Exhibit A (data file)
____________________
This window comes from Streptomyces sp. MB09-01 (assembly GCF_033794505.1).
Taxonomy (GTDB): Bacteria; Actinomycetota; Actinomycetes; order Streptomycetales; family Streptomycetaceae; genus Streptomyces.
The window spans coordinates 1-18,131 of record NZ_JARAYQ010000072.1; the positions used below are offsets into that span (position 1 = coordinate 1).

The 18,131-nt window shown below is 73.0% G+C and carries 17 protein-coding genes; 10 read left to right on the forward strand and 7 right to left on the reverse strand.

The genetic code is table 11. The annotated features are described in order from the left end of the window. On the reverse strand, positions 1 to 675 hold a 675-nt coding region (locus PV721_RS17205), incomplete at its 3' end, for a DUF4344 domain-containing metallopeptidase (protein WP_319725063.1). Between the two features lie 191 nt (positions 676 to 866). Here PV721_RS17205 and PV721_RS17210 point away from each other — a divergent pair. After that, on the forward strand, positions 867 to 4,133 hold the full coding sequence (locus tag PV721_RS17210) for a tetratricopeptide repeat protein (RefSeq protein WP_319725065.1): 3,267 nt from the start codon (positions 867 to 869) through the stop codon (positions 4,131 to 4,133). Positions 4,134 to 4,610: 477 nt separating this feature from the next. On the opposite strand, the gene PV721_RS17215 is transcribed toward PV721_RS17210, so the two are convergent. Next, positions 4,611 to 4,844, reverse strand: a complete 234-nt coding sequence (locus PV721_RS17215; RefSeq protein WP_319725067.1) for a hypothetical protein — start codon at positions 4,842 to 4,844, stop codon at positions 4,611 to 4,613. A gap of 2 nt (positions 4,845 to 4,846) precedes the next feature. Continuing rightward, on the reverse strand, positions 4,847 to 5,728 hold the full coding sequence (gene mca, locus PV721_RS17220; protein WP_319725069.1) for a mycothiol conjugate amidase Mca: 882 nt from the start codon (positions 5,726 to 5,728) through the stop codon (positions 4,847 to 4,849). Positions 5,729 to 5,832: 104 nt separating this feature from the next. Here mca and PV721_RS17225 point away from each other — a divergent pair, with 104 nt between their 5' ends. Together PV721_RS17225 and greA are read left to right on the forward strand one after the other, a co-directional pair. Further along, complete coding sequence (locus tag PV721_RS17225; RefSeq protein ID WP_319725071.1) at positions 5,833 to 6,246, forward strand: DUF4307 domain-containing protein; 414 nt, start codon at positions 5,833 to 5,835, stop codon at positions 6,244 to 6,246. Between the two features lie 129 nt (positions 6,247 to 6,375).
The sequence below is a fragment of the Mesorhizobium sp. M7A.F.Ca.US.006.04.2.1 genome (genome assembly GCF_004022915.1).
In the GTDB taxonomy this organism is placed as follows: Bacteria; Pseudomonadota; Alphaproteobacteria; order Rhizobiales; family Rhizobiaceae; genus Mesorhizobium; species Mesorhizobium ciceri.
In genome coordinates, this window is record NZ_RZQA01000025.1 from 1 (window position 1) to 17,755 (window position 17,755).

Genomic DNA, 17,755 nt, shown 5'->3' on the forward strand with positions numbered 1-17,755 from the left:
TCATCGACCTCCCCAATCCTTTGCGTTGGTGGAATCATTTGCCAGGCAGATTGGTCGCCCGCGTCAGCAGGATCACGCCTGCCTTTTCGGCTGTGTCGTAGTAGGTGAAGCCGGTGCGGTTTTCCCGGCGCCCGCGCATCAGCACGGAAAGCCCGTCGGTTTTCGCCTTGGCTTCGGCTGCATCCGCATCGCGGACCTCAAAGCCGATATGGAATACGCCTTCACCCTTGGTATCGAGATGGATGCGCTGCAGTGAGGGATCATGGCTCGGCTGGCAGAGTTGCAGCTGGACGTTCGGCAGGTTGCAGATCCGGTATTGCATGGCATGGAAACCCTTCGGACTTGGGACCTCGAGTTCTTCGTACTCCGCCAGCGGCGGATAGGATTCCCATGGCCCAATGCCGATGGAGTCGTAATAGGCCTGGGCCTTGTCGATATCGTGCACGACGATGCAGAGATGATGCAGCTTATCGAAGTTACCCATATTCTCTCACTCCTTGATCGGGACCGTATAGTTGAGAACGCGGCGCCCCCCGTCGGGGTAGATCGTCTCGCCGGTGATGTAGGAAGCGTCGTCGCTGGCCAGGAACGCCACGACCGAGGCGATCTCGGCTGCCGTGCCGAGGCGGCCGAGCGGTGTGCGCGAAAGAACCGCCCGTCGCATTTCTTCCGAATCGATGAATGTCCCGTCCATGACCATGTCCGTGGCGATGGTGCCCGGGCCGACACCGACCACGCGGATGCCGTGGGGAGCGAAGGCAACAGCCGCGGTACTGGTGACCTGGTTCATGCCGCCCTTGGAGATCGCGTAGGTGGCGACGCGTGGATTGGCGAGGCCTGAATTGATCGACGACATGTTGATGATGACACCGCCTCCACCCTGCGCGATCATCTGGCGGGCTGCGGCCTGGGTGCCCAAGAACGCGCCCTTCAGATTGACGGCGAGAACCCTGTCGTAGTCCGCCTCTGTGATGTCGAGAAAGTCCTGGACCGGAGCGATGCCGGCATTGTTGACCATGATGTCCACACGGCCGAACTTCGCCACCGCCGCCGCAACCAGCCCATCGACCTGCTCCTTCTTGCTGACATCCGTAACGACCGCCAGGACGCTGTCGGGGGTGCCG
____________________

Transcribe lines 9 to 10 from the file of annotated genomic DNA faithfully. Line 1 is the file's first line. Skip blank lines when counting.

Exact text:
Genomic DNA, 17,755 nt, shown 5'->3' on the forward strand with positions numbered 1-17,755 from the left:
TCATCGACCTCCCCAATCCTTTGCGTTGGTGGAATCATTTGCCAGGCAGATTGGTCGCCCGCGTCAGCAGGATCACGCCTGCCTTTTCGGCTGTGTCGTAGTAGGTGAAGCCGGTGCGGTTTTCCCGGCGCCCGCGCATCAGCACGGAAAGCCCGTCGGTTTTCGCCTTGGCTTCGGCTGCATCCGCATCGCGGACCTCAAAGCCGATATGGAATACGCCTTCACCCTTGGTATCGAGATGGATGCGCTGCAGTGAGGGATCATGGCTCGGCTGGCAGAGTTGCAGCTGGACGTTCGGCAGGTTGCAGATCCGGTATTGCATGGCATGGAAACCCTTCGGACTTGGGACCTCGAGTTCTTCGTACTCCGCCAGCGGCGGATAGGATTCCCATGGCCCAATGCCGATGGAGTCGTAATAGGCCTGGGCCTTGTCGATATCGTGCACGACGATGCAGAGATGATGCAGCTTATCGAAGTTACCCATATTCTCTCACTCCTTGATCGGGACCGTATAGTTGAGAACGCGGCGCCCCCCGTCGGGGTAGATCGTCTCGCCGGTGATGTAGGAAGCGTCGTCGCTGGCCAGGAACGCCACGACCGAGGCGATCTCGGCTGCCGTGCCGAGGCGGCCGAGCGGTGTGCGCGAAAGAACCGCCCGTCGCATTTCTTCCGAATCGATGAATGTCCCGTCCATGACCATGTCCGTGGCGATGGTGCCCGGGCCGACACCGACCACGCGGATGCCGTGGGGAGCGAAGGCAACAGCCGCGGTACTGGTGACCTGGTTCATGCCGCCCTTGGAGATCGCGTAGGTGGCGACGCGTGGATTGGCGAGGCCTGAATTGATCGACGACATGTTGATGATGACACCGCCTCCACCCTGCGCGATCATCTGGCGGGCTGCGGCCTGGGTGCCCAAGAACGCGCCCTTCAGATTGACGGCGAGAACCCTGTCGTAGTCCGCCTCTGTGATGTCGAGAAAGTCCTGGACCGGAGCGATGCCGGCATTGTTGACCATGATGTCCACACGGCCGAACTTCGCCACCGCCGCCGCAACCAGCCCATCGACCTGCTCCTTCTTGCTGACATCCGTAACGACCGCCAGGACGCTGTCGGGGGTGCCG